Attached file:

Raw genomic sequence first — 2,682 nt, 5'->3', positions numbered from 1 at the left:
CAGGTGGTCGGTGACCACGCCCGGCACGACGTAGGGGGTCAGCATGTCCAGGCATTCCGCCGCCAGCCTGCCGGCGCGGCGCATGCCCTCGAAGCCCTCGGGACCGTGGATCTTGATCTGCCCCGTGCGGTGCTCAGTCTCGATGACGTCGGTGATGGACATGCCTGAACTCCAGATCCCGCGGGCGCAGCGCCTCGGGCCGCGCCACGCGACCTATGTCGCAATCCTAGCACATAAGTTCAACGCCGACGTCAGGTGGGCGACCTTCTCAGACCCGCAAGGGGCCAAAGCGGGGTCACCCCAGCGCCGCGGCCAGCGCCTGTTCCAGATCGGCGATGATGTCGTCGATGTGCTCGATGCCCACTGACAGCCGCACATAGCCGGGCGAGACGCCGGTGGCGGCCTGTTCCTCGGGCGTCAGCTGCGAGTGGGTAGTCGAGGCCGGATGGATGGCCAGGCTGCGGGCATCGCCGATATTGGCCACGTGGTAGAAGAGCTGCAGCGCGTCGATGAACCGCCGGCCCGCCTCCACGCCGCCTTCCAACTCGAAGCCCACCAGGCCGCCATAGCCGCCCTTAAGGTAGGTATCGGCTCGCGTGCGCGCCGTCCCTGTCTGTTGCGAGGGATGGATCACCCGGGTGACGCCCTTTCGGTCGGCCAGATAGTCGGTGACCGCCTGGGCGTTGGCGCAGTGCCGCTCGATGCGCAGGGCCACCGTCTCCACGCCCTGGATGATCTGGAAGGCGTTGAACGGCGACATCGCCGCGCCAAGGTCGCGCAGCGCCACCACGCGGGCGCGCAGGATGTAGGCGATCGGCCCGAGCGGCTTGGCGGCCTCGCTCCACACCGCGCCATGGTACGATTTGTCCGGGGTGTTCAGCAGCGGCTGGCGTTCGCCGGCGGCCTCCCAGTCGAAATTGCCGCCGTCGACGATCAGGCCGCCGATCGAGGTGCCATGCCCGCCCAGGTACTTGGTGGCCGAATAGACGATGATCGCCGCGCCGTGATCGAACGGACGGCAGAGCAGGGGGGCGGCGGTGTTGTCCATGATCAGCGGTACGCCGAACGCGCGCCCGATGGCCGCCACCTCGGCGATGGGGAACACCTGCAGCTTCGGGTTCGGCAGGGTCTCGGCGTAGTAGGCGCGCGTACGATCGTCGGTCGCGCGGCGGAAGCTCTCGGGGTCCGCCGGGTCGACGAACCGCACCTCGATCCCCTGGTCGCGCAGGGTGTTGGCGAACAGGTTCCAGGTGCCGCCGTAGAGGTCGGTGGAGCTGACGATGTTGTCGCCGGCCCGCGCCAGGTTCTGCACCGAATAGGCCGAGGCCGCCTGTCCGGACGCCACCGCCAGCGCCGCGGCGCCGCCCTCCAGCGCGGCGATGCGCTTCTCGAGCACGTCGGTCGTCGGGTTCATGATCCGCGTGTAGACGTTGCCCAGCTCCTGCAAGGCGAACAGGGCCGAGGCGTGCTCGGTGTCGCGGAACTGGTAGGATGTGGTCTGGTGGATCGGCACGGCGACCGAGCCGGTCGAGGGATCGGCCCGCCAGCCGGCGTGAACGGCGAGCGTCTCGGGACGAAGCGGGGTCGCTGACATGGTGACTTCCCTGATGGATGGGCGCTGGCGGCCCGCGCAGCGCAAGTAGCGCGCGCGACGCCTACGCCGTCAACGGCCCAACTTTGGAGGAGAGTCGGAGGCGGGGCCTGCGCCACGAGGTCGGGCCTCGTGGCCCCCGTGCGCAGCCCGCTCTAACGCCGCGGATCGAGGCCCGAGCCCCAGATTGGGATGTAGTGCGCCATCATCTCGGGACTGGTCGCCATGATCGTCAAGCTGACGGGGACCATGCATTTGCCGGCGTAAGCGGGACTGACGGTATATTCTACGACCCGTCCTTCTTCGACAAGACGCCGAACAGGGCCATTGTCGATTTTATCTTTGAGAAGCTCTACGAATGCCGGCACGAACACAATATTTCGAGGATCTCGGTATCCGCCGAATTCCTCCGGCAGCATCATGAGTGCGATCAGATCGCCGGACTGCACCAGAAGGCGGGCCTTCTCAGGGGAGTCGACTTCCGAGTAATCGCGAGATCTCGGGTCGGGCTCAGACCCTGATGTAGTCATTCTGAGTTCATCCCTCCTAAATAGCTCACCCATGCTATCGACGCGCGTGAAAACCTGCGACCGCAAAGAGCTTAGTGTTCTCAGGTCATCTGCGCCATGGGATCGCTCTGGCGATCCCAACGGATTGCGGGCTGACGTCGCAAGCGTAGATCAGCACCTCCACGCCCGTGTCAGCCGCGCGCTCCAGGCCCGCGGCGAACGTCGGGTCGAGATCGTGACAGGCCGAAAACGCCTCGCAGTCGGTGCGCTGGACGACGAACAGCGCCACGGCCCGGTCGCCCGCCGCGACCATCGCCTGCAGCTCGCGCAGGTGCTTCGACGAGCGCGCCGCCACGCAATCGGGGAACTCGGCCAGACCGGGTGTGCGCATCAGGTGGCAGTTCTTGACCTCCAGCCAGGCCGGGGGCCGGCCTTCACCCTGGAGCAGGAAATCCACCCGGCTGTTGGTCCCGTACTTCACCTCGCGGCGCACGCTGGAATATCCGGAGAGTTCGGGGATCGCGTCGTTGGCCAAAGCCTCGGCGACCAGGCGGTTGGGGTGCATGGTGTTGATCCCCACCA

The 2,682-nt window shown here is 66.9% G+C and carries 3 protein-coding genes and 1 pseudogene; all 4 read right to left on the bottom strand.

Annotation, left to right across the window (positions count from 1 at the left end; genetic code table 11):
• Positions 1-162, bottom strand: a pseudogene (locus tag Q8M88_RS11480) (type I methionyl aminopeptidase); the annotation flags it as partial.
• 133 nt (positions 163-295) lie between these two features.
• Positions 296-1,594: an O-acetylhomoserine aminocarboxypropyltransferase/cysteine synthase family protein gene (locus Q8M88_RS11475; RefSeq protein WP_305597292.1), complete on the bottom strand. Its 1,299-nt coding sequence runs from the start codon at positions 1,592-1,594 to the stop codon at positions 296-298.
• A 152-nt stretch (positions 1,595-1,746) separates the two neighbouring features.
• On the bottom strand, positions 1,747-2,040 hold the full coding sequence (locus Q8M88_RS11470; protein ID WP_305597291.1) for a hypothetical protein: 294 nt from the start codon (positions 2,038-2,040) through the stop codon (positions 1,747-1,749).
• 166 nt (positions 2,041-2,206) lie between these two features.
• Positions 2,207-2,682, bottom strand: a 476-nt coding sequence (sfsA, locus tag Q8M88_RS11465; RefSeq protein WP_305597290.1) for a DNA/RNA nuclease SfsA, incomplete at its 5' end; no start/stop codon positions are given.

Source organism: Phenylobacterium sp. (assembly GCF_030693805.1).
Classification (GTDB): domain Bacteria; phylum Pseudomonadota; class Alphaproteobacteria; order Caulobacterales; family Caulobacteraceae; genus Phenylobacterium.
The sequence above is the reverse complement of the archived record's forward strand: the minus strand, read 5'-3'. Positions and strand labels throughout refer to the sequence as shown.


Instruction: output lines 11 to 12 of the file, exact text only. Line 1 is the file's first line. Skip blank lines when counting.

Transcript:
• Positions 2,207-2,682, bottom strand: a 476-nt coding sequence (sfsA, locus tag Q8M88_RS11465; RefSeq protein WP_305597290.1) for a DNA/RNA nuclease SfsA, incomplete at its 5' end; no start/stop codon positions are given.

Source organism: Phenylobacterium sp. (assembly GCF_030693805.1).